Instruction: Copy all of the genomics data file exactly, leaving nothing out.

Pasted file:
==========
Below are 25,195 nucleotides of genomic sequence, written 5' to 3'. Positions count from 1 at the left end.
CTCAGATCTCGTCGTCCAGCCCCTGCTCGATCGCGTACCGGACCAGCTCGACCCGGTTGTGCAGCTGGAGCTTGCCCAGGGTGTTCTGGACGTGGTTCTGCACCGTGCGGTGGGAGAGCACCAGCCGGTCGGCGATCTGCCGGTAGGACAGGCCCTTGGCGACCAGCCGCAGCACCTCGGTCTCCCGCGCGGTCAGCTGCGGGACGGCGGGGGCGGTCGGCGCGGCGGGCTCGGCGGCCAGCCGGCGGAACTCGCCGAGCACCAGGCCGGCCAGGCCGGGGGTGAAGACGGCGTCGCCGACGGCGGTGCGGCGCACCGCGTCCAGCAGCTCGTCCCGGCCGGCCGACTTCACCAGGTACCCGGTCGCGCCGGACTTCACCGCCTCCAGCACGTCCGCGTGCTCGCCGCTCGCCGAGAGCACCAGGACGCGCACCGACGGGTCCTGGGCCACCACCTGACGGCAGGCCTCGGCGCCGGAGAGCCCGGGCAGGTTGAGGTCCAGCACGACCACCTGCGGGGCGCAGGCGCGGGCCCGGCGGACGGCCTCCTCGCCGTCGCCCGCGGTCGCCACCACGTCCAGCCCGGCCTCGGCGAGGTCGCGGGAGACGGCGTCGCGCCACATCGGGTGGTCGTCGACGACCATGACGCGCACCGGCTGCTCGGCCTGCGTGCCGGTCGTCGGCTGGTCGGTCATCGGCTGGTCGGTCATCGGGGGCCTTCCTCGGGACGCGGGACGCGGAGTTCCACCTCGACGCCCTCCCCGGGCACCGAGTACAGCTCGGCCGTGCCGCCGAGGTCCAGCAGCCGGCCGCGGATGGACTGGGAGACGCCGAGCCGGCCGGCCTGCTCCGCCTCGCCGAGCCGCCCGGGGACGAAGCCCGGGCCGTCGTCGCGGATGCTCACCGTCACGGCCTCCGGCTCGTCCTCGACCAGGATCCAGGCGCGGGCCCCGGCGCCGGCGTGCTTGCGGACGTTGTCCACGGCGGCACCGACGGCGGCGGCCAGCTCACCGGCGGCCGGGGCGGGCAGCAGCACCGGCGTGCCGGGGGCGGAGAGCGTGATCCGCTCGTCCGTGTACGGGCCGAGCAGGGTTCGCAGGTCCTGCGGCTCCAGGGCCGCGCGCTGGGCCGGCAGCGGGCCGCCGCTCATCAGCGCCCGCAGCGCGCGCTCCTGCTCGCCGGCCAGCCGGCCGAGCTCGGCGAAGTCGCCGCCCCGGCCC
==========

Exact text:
Below are 25,195 nucleotides of genomic sequence, written 5' to 3'. Positions count from 1 at the left end.
CTCAGATCTCGTCGTCCAGCCCCTGCTCGATCGCGTACCGGACCAGCTCGACCCGGTTGTGCAGCTGGAGCTTGCCCAGGGTGTTCTGGACGTGGTTCTGCACCGTGCGGTGGGAGAGCACCAGCCGGTCGGCGATCTGCCGGTAGGACAGGCCCTTGGCGACCAGCCGCAGCACCTCGGTCTCCCGCGCGGTCAGCTGCGGGACGGCGGGGGCGGTCGGCGCGGCGGGCTCGGCGGCCAGCCGGCGGAACTCGCCGAGCACCAGGCCGGCCAGGCCGGGGGTGAAGACGGCGTCGCCGACGGCGGTGCGGCGCACCGCGTCCAGCAGCTCGTCCCGGCCGGCCGACTTCACCAGGTACCCGGTCGCGCCGGACTTCACCGCCTCCAGCACGTCCGCGTGCTCGCCGCTCGCCGAGAGCACCAGGACGCGCACCGACGGGTCCTGGGCCACCACCTGACGGCAGGCCTCGGCGCCGGAGAGCCCGGGCAGGTTGAGGTCCAGCACGACCACCTGCGGGGCGCAGGCGCGGGCCCGGCGGACGGCCTCCTCGCCGTCGCCCGCGGTCGCCACCACGTCCAGCCCGGCCTCGGCGAGGTCGCGGGAGACGGCGTCGCGCCACATCGGGTGGTCGTCGACGACCATGACGCGCACCGGCTGCTCGGCCTGCGTGCCGGTCGTCGGCTGGTCGGTCATCGGCTGGTCGGTCATCGGGGGCCTTCCTCGGGACGCGGGACGCGGAGTTCCACCTCGACGCCCTCCCCGGGCACCGAGTACAGCTCGGCCGTGCCGCCGAGGTCCAGCAGCCGGCCGCGGATGGACTGGGAGACGCCGAGCCGGCCGGCCTGCTCCGCCTCGCCGAGCCGCCCGGGGACGAAGCCCGGGCCGTCGTCGCGGATGCTCACCGTCACGGCCTCCGGCTCGTCCTCGACCAGGATCCAGGCGCGGGCCCCGGCGCCGGCGTGCTTGCGGACGTTGTCCACGGCGGCACCGACGGCGGCGGCCAGCTCACCGGCGGCCGGGGCGGGCAGCAGCACCGGCGTGCCGGGGGCGGAGAGCGTGATCCGCTCGTCCGTGTACGGGCCGAGCAGGGTTCGCAGGTCCTGCGGCTCCAGGGCCGCGCGCTGGGCCGGCAGCGGGCCGCCGCTCATCAGCGCCCGCAGCGCGCGCTCCTGCTCGCCGGCCAGCCGGCCGAGCTCGGCGAAGTCGCCGCCCCGGCCC